Funding for ‘Human-Like’ Driving
An MIT spin-off company, which has developed more than a dozen autonomous vehicle prototypes that have been tested in the USA, Singapore, and Europe, has secured investment that will allow it to further develop its ‘human-like’ self-driving technologies. nuTonomy Inc., developer of advanced software for autonomous vehicles, has announced it has closed a US$3.6m seed funding round, with investments from Signal Ventures, Samsung Ventures, Fontinalis Partners, and Dr Steven LaValle, former chief scientist of Oculus VR. The funding will help support nuTonomy’s continued work in the USA, as well as in Singapore, where industry and government are jointly piloting autonomous vehicle technology. The company’s software is currently being integrated and tested by automotive partners in both the USA and Europe, with the goal of deploying self-driving features within the next few years.
nuTonomy’s founders have been researching and creating autonomous vehicle technology since 2005. The MIT-based visionaries behind the company, Drs Karl Iagnemma and Emilio Frazzoli, have developed robotic technology with funding from NASA and DARPA, and two have already built and tested dozens of autonomous vehicle prototypes over the past decade. Frazzoli previously directed the first open-to-the-public pilot of on-demand automated vehicles, which took place in Singapore in 2014, and enabled more than 500 citizens to experience an Uber-like service to request driverless transportation throughout the Jurong Lake Gardens, a central public park. That experience, led by SMART (Singapore-MIT Alliance for Research and Technology), enabled the team to prove the demand for autonomous vehicle technology in Singapore, and the company has built upon this experience to develop technology for city-wide management of autonomous vehicle fleets in urban settings.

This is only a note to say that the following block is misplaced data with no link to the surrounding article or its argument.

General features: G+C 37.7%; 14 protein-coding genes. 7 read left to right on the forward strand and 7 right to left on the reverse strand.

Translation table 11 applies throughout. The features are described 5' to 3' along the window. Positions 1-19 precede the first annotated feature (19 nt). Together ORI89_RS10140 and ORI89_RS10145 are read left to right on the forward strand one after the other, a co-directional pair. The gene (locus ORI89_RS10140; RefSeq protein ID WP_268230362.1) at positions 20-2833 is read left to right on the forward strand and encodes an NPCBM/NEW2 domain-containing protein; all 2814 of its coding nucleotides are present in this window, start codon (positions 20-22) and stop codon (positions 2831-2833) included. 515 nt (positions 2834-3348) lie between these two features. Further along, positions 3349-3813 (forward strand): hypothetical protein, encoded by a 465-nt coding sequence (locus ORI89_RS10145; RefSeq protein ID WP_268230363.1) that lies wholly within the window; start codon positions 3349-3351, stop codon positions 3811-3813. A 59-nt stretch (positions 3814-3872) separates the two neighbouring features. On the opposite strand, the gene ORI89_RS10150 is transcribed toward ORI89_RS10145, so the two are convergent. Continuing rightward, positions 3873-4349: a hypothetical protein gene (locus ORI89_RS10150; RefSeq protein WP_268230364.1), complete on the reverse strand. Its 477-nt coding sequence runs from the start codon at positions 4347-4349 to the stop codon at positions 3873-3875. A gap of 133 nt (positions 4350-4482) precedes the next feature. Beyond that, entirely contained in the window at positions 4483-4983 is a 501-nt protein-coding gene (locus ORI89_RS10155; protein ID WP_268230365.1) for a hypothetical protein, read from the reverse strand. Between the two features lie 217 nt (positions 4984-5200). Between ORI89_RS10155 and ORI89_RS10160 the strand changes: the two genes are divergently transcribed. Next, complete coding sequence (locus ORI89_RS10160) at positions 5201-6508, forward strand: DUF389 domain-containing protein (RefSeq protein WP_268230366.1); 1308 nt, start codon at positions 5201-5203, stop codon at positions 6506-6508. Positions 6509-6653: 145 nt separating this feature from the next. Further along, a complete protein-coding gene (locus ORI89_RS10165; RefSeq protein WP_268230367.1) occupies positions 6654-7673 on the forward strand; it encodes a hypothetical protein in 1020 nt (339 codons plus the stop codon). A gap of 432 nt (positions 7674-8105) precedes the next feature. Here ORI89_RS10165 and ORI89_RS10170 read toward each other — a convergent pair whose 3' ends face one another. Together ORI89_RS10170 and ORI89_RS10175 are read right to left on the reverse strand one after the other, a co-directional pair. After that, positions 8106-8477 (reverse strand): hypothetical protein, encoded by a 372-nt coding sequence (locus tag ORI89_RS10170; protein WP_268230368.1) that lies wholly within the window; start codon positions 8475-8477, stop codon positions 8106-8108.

The company employs experts in perception, motion planning and decision-making, and is developing state-of-the-art software to enable autonomous urban driving, for use in both privately-owned vehicles and mobility-as-a-service (MaaS) providers, such as autonomous taxis. nuTonomy is pioneering a new technique for decision-making, based on methods that have been used in the development of spacecraft, airplanes and other complex automated vehicles. Other, more conventional, approaches to automated driving, which rely on cumbersome, rigid decision-making logic, often result in vehicles that frequently drive in an overly cautious, jerky and uncertain manner.
“Our vision is to deliver the world’s smartest autonomous vehicle and be the software engine of automated cars,” said Karl Iagnemma, CEO and co-founder of nuTonomy. “By applying advanced techniques from the aerospace industry, we’re creating a self-driving car that is safe, confident and drives in a truly ‘human-like’ manner.”
Chris Thomas, the founder and partner of Fontinalis – a venture capital firm strategically focused on next-generation mobility – and who will join the nuTonomy board, noted, “Autonomous vehicle technology will disrupt and redefine the future of urban mobility and transportation. We feel strongly that nuTonomy’s robust approach to decision-making will position them to be a leading player in this disruption.”